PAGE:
Dolphins and Porpoises

From: Pieter Arend Folkens (animalbytes@earthlink.net)
Date: Fri Oct 06 2000 - 04:01:52 EDT


Jim:
You asked:
>What is the difference between a dolphin and a porpoise? I thought dolphins
>and some whales were part of the porpoise family. Is that incorrect?

The superfamily delphinoidea contains the families of both dolphins
(Delphinidae) and porpoises (Phocoenidae). There are approximately 47
species of dolphins in the family. I say approximately because the taxonomy
is presently undergoing an important revision. There are six species of
porpoises.

The differences are:
connical-shaped teeth in dolphins; flatter, spade-shaped teeth in porpoises.
If there is a dorsal fin, most dolphin dorsal fin is falcate, that is, it
has a concave curvature to the posterior (trailing) edge. If there is a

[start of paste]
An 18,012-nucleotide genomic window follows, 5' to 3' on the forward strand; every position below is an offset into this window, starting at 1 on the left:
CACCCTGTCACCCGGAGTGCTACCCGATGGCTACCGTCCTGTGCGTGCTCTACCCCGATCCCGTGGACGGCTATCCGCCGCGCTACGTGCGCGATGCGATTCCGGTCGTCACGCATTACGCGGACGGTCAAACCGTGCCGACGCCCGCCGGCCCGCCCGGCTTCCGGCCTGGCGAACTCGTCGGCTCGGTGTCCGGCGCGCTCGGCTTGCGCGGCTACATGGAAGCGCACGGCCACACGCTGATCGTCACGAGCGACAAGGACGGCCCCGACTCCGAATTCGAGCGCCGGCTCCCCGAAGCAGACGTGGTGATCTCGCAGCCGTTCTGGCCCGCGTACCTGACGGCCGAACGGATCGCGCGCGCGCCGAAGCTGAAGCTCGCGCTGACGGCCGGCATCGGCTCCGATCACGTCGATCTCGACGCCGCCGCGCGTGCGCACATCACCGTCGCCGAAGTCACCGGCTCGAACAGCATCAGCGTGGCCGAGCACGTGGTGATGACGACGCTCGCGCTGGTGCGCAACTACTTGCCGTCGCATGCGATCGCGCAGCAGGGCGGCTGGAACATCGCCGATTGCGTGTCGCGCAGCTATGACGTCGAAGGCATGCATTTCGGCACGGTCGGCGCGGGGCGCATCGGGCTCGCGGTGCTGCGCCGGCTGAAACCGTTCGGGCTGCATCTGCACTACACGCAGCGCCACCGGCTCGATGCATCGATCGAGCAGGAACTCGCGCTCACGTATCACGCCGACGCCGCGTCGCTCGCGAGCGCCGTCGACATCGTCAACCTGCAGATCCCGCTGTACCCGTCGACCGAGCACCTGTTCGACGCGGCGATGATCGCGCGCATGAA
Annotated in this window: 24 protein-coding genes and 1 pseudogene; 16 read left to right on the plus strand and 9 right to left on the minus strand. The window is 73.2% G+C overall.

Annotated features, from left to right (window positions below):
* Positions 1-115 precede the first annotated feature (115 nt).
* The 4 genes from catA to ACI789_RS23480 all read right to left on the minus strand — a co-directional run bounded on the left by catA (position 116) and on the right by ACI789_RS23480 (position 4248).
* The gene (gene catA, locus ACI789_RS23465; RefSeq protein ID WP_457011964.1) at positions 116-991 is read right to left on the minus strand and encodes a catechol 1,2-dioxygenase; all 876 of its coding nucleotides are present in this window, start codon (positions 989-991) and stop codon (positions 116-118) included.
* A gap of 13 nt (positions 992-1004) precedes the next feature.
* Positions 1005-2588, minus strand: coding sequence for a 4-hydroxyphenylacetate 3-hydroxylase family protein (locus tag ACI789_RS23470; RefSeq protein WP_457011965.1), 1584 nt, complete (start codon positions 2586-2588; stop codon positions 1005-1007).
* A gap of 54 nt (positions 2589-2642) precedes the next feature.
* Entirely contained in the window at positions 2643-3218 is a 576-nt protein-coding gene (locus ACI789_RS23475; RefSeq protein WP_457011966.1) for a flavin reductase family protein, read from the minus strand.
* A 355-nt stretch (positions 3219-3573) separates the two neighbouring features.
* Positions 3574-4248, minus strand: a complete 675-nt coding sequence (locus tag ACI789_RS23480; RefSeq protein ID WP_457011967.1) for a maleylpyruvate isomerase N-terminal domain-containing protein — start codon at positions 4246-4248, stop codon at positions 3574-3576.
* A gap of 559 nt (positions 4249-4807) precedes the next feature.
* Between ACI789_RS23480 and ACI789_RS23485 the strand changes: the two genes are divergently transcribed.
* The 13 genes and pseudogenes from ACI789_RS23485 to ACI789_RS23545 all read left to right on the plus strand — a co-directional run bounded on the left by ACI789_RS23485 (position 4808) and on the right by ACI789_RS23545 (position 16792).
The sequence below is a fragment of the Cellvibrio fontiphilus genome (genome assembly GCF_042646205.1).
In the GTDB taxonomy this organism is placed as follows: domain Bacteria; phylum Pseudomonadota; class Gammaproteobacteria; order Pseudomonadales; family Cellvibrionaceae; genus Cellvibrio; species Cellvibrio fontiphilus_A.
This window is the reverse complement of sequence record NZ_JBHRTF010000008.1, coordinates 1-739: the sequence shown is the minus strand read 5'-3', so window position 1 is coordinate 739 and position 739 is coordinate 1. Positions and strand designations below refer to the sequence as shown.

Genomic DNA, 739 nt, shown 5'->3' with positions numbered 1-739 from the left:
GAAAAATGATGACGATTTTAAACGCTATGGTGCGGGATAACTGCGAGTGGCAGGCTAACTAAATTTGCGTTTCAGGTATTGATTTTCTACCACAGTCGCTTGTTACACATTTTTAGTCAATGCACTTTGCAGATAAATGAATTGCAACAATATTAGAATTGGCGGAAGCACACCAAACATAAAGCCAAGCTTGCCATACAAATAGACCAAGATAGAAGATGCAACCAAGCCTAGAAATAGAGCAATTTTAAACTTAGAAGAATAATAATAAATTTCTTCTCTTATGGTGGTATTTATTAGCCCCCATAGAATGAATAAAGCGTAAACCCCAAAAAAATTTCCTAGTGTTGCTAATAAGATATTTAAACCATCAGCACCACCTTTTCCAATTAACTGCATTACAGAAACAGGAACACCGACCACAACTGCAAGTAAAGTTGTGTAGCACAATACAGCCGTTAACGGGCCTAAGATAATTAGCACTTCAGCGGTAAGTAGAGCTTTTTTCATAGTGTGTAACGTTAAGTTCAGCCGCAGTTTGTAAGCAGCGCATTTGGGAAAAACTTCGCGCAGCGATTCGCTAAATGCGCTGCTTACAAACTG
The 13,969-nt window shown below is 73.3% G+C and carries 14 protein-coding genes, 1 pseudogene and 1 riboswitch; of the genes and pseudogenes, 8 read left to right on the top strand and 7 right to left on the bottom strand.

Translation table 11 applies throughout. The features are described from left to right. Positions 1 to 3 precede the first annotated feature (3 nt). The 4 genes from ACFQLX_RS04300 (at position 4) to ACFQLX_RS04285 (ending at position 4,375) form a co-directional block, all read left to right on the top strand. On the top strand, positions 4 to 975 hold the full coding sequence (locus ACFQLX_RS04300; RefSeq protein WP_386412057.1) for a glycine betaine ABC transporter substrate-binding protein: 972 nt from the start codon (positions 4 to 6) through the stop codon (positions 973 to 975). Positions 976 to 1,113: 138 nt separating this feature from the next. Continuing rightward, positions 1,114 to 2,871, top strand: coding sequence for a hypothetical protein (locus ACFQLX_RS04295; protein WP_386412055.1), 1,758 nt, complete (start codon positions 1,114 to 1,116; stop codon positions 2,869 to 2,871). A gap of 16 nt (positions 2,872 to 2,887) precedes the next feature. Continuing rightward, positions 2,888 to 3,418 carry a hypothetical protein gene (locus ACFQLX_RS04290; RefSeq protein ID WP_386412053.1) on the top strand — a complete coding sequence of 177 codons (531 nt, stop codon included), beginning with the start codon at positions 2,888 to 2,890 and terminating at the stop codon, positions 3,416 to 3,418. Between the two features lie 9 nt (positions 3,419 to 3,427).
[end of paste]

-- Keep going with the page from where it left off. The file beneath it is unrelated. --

dorsal fin on a porpoise, it is much more triangular with a slight curve at
the top.
No porpoise has a prominant beak. Many dolphins have a longish, narrow beak.

There are no dolphins or whales in the porpoise family, but porpoises are,
technically, a dolphin, that is, part of the superfamily delphinoidea.

Killer whales are actually dolphins, but keep in mind that the name whale
does not refer to what they are, rather what they eat. The name comes from
the Basque Ballaena Assasina which translates to whale killer.

Cheers,

Pieter Folkens
A Higher Porpoise DG

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